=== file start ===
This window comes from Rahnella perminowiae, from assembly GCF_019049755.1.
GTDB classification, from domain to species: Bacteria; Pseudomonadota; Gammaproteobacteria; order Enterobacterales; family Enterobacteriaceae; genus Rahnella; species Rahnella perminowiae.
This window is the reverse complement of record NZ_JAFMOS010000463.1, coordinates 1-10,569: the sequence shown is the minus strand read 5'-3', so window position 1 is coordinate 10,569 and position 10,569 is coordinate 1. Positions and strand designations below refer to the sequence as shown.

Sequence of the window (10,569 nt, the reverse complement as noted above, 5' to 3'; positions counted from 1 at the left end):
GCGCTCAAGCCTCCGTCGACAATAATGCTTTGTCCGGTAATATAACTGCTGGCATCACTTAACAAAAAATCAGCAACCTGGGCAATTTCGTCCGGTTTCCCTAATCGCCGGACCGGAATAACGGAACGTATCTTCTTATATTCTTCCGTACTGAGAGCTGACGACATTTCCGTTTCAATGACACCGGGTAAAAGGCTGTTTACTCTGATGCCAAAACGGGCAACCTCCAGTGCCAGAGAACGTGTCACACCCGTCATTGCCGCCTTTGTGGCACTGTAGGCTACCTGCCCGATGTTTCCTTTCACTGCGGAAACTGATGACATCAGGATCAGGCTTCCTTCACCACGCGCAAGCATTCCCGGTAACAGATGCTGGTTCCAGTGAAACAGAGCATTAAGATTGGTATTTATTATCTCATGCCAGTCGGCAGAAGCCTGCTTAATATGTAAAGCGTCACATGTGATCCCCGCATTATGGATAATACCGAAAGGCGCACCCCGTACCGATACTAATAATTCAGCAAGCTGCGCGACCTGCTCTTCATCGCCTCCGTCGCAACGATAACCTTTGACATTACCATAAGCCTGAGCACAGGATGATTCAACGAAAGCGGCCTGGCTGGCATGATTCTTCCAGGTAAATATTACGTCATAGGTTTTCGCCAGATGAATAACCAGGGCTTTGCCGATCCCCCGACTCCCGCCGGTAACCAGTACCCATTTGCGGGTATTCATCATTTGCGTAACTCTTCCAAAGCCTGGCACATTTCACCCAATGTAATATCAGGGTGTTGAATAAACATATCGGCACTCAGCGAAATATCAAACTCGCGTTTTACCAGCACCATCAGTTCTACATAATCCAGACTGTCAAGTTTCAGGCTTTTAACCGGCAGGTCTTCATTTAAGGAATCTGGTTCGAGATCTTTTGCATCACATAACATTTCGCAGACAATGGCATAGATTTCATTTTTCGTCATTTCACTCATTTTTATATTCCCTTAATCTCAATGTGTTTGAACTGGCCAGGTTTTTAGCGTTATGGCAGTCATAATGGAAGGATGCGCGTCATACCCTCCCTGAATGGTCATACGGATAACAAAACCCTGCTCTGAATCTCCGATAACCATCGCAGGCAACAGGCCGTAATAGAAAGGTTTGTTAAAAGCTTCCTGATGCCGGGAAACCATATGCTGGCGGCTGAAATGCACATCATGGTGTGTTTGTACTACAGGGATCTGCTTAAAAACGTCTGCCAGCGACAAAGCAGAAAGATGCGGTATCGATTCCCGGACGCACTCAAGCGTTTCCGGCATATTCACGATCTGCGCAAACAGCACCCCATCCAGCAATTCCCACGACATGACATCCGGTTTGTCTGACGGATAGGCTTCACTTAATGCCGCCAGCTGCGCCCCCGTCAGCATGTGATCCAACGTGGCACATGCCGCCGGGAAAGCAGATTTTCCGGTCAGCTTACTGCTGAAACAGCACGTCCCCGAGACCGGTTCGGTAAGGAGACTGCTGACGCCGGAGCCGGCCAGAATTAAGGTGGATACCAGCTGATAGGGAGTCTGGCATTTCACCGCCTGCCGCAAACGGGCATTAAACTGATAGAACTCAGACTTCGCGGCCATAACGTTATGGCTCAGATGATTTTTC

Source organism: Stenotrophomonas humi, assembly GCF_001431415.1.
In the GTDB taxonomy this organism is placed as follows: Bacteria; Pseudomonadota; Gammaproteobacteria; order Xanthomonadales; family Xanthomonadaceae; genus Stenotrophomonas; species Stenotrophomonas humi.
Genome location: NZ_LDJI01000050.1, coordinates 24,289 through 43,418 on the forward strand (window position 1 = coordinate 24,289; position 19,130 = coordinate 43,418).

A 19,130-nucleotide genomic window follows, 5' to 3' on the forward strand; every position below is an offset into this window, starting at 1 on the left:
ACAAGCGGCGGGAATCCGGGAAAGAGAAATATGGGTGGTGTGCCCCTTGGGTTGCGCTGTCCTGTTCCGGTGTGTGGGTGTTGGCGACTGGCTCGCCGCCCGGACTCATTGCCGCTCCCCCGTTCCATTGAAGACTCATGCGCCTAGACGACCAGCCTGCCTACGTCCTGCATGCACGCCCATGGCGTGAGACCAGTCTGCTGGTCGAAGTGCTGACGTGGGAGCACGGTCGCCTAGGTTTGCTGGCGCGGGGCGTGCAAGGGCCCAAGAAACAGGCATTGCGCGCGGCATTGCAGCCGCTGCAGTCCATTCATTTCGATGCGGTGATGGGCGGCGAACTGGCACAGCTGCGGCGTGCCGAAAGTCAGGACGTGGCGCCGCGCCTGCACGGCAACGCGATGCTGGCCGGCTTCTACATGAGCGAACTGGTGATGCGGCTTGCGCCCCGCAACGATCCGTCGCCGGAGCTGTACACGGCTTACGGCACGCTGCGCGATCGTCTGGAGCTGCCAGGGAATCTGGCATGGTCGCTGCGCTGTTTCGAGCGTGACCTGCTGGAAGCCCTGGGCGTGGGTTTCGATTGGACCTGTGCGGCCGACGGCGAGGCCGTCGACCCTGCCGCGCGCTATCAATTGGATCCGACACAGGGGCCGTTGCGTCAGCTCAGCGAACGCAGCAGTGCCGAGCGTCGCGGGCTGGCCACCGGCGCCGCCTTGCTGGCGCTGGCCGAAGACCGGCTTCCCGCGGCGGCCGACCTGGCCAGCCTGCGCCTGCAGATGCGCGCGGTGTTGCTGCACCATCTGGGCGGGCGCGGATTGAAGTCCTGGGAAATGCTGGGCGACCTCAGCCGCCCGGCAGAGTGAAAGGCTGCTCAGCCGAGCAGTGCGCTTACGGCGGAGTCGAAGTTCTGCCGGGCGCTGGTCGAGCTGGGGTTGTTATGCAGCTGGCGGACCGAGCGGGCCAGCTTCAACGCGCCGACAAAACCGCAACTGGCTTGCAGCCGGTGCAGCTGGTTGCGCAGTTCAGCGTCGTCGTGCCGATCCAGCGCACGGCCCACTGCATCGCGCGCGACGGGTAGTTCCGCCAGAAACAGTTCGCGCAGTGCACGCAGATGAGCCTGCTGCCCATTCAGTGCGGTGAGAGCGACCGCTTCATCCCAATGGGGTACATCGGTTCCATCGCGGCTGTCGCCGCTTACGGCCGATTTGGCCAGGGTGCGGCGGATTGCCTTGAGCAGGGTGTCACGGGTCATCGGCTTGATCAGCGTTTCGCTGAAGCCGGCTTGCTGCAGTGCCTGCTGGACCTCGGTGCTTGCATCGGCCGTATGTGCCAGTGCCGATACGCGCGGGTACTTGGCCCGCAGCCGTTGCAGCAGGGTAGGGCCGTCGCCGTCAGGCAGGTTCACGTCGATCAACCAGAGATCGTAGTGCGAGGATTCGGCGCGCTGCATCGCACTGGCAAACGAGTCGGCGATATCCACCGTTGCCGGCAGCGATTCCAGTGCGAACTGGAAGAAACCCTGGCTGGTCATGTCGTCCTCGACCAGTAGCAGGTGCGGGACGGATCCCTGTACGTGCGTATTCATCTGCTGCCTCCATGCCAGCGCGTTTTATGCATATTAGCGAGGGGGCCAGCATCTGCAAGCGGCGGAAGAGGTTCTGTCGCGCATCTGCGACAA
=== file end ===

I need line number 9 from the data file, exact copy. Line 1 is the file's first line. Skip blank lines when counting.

A 19,130-nucleotide genomic window follows, 5' to 3' on the forward strand; every position below is an offset into this window, starting at 1 on the left: